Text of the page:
It is very important that players listen to the Tournament Organizer and/or judge when they make their announcements at the beginning of the tournament. The Tournament Organizer or judge will outline important points, such as how to report the match scores, where pairing and standing information will be posted, how to call a Judge and other pertinent information at the beginning of the tournament.
Players should understand that, even if they are familiar with this information, they need to listen and not be disruptive. All players should have the same opportunity to learn and understand the rules of play prior to an event.
You can learn more about Play! Pokémon events, at our What is Play! Pokémon page.
Can you tell me more about the Scholarships that are awarded at certain Pokémon events?
Some Play! Pokémon championship series events feature scholarship awards for top finishers. Scholarships are awarded at the U.S. National Championships and the World Championships each year.
Play! Pokémon events are divided into three age divisions, Junior (born in 2005 or later), Senior (born 2001-2004) and Masters (born 2000 or earlier). Any and all competitors in good standing are welcome to compete in championship series events.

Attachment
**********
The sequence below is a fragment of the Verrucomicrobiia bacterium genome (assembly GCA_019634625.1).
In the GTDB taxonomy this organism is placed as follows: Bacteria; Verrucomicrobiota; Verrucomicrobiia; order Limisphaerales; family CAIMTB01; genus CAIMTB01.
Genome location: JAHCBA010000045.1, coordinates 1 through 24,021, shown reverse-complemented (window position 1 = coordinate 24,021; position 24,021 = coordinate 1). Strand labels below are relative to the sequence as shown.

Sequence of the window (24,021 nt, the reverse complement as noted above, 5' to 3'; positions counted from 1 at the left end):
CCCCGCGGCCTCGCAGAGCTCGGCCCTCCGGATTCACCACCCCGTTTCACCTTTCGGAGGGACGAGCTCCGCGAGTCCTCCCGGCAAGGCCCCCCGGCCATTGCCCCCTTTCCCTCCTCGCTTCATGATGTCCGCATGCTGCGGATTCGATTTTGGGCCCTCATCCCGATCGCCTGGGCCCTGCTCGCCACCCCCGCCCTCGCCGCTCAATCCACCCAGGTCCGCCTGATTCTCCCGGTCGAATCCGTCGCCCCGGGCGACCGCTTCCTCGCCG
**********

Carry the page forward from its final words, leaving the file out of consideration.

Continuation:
Answers to many frequently asked questions, as well as all of the necessary forms for collecting scholarship awards can be found at: Play! Pokémon scholarship awards.
I recently participated in a Premier event, and my rating and/or match record is wrong. What should I do?
Go to Pokémon.com to find the tournament you participated in. Contact the Tournament Organizer of record for the event and report the problem to him or her.
If the issue is related to your record during the tournament, the Tournament Organizer will then contact Pokémon Organized Play to have the record corrected for that match. If the Tournament Organizer does not respond to you within three days, submit a support request at support.pokemon.com, with the subject “Match Record Appeal” and the Organized Play team will do what it can to assist you. Please note that without confirmation from the Tournament Organizer, Pokémon Organized Play may be unable to make any changes to a match record.
I played in a tournament within the last seven days, when can I expect these results to show up?